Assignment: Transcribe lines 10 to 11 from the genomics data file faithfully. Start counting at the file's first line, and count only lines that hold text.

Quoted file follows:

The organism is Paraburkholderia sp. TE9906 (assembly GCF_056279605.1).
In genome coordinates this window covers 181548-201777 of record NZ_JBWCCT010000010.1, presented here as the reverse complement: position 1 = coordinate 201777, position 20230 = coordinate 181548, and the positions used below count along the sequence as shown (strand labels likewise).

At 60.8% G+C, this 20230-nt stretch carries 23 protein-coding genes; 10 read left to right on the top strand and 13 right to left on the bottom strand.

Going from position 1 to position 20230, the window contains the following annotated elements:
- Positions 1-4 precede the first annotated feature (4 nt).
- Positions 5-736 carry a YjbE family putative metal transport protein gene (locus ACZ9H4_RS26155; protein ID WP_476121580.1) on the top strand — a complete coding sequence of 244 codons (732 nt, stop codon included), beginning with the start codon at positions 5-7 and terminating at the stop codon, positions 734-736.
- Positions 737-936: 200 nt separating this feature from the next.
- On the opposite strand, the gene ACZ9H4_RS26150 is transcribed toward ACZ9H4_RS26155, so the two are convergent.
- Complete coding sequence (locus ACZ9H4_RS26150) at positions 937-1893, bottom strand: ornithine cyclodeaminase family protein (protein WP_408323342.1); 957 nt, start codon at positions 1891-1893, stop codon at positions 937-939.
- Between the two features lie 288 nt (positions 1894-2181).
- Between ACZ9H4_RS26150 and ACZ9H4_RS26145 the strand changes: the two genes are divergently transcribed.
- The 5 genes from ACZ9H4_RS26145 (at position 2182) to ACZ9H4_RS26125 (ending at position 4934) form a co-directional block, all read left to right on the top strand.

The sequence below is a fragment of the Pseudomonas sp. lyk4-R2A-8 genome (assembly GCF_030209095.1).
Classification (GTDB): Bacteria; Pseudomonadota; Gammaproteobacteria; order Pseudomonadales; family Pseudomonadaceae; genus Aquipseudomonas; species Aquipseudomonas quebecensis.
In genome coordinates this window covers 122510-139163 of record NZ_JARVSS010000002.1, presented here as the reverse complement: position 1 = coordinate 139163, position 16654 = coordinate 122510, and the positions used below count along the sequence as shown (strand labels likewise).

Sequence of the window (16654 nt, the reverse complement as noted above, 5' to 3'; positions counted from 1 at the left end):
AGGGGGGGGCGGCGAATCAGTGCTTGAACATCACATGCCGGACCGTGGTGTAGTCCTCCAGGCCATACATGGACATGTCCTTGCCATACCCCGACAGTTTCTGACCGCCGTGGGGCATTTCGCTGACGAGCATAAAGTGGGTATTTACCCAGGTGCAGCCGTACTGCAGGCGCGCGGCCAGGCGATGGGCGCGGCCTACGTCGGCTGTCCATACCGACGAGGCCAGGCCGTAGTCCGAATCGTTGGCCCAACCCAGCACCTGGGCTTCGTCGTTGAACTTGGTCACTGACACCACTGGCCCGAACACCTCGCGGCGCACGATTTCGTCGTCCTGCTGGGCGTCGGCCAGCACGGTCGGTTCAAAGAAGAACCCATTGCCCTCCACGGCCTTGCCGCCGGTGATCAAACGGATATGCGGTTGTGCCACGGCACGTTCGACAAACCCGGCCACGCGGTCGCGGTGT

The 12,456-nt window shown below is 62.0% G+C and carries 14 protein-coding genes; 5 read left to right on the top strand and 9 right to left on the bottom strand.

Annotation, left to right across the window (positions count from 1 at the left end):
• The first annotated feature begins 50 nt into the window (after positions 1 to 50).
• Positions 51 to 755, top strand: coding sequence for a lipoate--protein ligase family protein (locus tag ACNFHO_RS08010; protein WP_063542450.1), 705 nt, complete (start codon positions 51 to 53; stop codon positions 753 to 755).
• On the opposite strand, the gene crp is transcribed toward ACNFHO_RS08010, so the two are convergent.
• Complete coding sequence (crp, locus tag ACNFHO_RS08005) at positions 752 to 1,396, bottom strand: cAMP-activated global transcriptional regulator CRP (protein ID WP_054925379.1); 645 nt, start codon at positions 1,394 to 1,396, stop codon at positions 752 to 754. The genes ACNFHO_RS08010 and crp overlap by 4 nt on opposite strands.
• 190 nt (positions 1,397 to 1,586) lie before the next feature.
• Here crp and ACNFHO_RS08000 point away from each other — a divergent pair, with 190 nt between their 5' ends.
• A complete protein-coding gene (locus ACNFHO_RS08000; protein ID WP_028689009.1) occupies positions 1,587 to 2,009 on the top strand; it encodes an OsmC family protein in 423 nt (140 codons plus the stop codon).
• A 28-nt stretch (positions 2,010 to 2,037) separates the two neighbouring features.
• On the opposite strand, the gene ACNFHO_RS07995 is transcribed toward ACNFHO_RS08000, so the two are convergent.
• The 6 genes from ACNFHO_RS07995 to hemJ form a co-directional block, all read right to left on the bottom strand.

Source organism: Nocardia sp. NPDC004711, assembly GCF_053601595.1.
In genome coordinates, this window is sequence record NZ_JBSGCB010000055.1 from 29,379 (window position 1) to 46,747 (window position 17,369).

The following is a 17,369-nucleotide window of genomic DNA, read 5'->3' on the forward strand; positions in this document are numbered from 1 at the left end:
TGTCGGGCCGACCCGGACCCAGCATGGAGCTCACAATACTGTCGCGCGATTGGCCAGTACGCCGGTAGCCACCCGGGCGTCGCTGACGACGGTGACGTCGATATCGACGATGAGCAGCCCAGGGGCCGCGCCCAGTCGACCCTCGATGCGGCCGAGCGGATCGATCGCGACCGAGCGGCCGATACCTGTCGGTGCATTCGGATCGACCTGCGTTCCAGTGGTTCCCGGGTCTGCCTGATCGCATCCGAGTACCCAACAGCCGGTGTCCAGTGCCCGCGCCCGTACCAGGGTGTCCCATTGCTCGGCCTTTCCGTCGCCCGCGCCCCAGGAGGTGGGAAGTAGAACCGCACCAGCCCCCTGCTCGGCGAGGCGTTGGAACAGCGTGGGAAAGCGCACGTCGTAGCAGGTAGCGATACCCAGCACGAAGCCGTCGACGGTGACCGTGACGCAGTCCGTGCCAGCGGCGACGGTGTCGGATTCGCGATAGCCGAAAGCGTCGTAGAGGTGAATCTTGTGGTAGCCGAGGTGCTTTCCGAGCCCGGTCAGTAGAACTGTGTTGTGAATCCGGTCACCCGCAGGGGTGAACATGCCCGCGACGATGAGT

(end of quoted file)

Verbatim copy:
- Between the two features lie 288 nt (positions 1894-2181).
- Between ACZ9H4_RS26150 and ACZ9H4_RS26145 the strand changes: the two genes are divergently transcribed.